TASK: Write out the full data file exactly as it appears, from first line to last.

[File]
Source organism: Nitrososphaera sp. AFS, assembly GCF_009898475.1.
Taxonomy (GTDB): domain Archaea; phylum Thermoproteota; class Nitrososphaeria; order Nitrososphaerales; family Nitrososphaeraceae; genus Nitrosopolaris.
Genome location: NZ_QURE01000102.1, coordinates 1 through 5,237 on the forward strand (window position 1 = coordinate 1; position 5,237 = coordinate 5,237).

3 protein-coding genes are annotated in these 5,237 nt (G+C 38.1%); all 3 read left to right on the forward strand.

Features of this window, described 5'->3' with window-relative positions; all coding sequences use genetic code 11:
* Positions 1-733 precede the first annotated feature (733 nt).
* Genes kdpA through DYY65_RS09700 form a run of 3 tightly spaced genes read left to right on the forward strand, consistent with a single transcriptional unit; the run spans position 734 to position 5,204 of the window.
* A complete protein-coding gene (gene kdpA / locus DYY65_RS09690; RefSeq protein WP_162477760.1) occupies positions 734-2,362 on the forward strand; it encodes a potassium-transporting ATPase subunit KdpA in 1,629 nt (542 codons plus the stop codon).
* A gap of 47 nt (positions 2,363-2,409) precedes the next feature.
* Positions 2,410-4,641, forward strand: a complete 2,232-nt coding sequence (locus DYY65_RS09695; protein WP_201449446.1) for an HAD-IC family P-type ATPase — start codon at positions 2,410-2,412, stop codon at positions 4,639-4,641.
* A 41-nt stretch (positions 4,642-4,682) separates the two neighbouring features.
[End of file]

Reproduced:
Source organism: Nitrososphaera sp. AFS, assembly GCF_009898475.1.
Taxonomy (GTDB): domain Archaea; phylum Thermoproteota; class Nitrososphaeria; order Nitrososphaerales; family Nitrososphaeraceae; genus Nitrosopolaris.
Genome location: NZ_QURE01000102.1, coordinates 1 through 5,237 on the forward strand (window position 1 = coordinate 1; position 5,237 = coordinate 5,237).

3 protein-coding genes are annotated in these 5,237 nt (G+C 38.1%); all 3 read left to right on the forward strand.

Features of this window, described 5'->3' with window-relative positions; all coding sequences use genetic code 11:
* Positions 1-733 precede the first annotated feature (733 nt).
* Genes kdpA through DYY65_RS09700 form a run of 3 tightly spaced genes read left to right on the forward strand, consistent with a single transcriptional unit; the run spans position 734 to position 5,204 of the window.
* A complete protein-coding gene (gene kdpA / locus DYY65_RS09690; RefSeq protein WP_162477760.1) occupies positions 734-2,362 on the forward strand; it encodes a potassium-transporting ATPase subunit KdpA in 1,629 nt (542 codons plus the stop codon).
* A gap of 47 nt (positions 2,363-2,409) precedes the next feature.
* Positions 2,410-4,641, forward strand: a complete 2,232-nt coding sequence (locus DYY65_RS09695; protein WP_201449446.1) for an HAD-IC family P-type ATPase — start codon at positions 2,410-2,412, stop codon at positions 4,639-4,641.
* A 41-nt stretch (positions 4,642-4,682) separates the two neighbouring features.